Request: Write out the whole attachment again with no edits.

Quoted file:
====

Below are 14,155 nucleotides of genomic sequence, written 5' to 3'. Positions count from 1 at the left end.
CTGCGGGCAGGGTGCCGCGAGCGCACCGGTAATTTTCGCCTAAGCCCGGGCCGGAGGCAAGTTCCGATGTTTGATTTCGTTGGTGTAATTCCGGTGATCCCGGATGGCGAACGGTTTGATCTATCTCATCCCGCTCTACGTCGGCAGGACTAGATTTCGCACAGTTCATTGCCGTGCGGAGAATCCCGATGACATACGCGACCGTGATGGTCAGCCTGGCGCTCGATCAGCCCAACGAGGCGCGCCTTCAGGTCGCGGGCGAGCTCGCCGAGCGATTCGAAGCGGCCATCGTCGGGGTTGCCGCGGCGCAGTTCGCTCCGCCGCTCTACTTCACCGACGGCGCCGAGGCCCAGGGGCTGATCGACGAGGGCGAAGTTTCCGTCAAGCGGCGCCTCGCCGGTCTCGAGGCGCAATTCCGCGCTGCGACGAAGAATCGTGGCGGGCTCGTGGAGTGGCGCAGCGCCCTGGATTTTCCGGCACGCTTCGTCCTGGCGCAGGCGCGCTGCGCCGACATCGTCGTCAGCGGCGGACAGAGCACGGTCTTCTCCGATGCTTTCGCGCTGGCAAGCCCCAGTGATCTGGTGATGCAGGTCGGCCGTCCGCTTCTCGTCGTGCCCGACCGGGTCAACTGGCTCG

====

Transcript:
Below are 14,155 nucleotides of genomic sequence, written 5' to 3'. Positions count from 1 at the left end.
CTGCGGGCAGGGTGCCGCGAGCGCACCGGTAATTTTCGCCTAAGCCCGGGCCGGAGGCAAGTTCCGATGTTTGATTTCGTTGGTGTAATTCCGGTGATCCCGGATGGCGAACGGTTTGATCTATCTCATCCCGCTCTACGTCGGCAGGACTAGATTTCGCACAGTTCATTGCCGTGCGGAGAATCCCGATGACATACGCGACCGTGATGGTCAGCCTGGCGCTCGATCAGCCCAACGAGGCGCGCCTTCAGGTCGCGGGCGAGCTCGCCGAGCGATTCGAAGCGGCCATCGTCGGGGTTGCCGCGGCGCAGTTCGCTCCGCCGCTCTACTTCACCGACGGCGCCGAGGCCCAGGGGCTGATCGACGAGGGCGAAGTTTCCGTCAAGCGGCGCCTCGCCGGTCTCGAGGCGCAATTCCGCGCTGCGACGAAGAATCGTGGCGGGCTCGTGGAGTGGCGCAGCGCCCTGGATTTTCCGGCACGCTTCGTCCTGGCGCAGGCGCGCTGCGCCGACATCGTCGTCAGCGGCGGACAGAGCACGGTCTTCTCCGATGCTTTCGCGCTGGCAAGCCCCAGTGATCTGGTGATGCAGGTCGGCCGTCCGCTTCTCGTCGTGCCCGACCGGGTCAACTGGCTCG